I wish I’d known about networking and how important it was to have friends in the business. Luckily, I have a bunch of writing friends now who keep me on track, but to have encouraging writing friends way back when would have helped me over a number of “not good enough” crises.

What I did know and still know is that finding success requires hard work and perseverance. I won an award in high school for “most persevering.” I’m not sure I knew then that I would have to earn that award over and over in my lifetime.

What I also know is that having a furry companion to console me through the rough times is vital. Thank you, Sparky

About the Author: Daryl Wood Gerber

Agatha Award-winning Daryl Wood Gerber writes the brand new French Bistro Mysteries as well as the nationally bestselling Cookbook Nook Mysteries. As Avery Aames, she pens the popular Cheese Shop Mysteries.

Pressing the Issue, the sixth Cookbook Nook Mystery, comes out on February 20th.

A Soufflé of Suspicion the second French Bistro Mystery, comes out in July 2018.

Daryl also writes stand-alone suspense: Day of Secrets and Girl on the Run. Fun tidbit: as an actress, Daryl appeared in “Murder, She Wrote.” She loves to cook, and she has a frisky Goldendoodle named Sparky who keeps her in line!

Connect with Daryl (and her alter ego Avery): Facebook | Instagram | Pinterest | Daryl on Twitter | Avery on Twitter

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Instrumental: How to Be an Ex-Drama Queen by Dona Murphy

I’m a sun-sign Pisces with a Leo moon sign: very emotional, definite flair for the dramatic and not shy about performing. It’s no mistake that in my younger years my Mom used to call me Sarah Bernhardt. Before your time? Heck, Sarah B. was before my time AND my Mom’s. Called the greatest stage actress in the world, the Divine Sarah ruled at a time when stage acting was very much larger than life.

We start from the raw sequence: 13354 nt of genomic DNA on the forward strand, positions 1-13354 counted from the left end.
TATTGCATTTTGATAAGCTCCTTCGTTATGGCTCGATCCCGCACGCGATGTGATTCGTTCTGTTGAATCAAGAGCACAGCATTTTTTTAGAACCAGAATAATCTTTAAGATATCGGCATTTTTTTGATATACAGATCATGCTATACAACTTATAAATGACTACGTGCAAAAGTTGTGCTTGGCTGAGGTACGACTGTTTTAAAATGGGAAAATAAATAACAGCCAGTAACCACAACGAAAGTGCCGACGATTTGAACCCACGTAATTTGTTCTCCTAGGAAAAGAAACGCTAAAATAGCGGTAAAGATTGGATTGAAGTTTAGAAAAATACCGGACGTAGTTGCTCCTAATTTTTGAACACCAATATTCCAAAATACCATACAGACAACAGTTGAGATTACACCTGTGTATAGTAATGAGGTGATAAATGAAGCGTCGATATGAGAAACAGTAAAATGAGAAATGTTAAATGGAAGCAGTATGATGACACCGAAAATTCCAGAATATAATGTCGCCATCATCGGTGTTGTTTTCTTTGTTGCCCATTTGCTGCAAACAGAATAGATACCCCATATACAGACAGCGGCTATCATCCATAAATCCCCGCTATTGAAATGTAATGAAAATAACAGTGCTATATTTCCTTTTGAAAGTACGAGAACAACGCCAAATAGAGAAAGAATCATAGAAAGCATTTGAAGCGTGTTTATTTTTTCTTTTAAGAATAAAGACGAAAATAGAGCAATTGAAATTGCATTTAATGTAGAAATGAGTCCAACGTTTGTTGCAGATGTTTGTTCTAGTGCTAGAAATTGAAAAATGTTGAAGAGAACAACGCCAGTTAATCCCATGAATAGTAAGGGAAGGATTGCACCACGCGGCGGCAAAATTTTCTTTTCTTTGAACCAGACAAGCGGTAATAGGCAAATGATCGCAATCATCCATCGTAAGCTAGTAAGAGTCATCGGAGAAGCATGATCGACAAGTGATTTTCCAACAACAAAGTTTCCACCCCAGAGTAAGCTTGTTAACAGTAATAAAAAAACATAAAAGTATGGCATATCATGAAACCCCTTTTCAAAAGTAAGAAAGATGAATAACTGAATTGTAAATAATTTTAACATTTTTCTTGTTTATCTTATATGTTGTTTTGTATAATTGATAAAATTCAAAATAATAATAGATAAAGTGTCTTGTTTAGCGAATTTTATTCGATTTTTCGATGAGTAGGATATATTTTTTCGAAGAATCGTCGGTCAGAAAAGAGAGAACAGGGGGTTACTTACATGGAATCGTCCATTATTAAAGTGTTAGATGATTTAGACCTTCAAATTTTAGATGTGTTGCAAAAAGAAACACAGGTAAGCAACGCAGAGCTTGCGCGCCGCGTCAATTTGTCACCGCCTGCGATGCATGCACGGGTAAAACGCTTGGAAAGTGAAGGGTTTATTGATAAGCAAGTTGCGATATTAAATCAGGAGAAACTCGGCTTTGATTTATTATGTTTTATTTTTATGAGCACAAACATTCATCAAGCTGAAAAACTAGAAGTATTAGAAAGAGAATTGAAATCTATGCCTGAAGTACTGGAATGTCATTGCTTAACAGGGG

Through the phases of childish acting out, teenage histrionics, and young adulthood I learned that drama wasn’t all it was cracked up to be. That lesson came with having to face and deal with real-life crises rather than ones I created from nothing. The real world can be a pretty tough and uncaring place. Drama Queens often learn the very hard way that frankly my dear, no one gives a damn.

There are plenty of Drama Kings – the male counterpart of the Drama Queen – and I’m not overlooking them here. For ease of discussion, I’ll use the term Drama Queens (or even DQs) as all-inclusive.

You can whine, cry, lock yourself in your room, throw yourself on your bed, weep and wail. Unless someone’s paying attention only you will feel and suffer the effects of your drama. The plain truth? Often no one is paying any attention.

Being a Drama Queen has never solved a problem and it often makes an existing problem even worse. We can start with an honest self-evaluation of our behavior. Ask, “How does this contribute to solving the problem?” If the answer is, “It doesn’t”, we’re on the way to overcoming the non-productive, destructive behavior. Logic can help us get over ourselves.

Drama Queen syndrome grows from self-centeredness and self-absorption.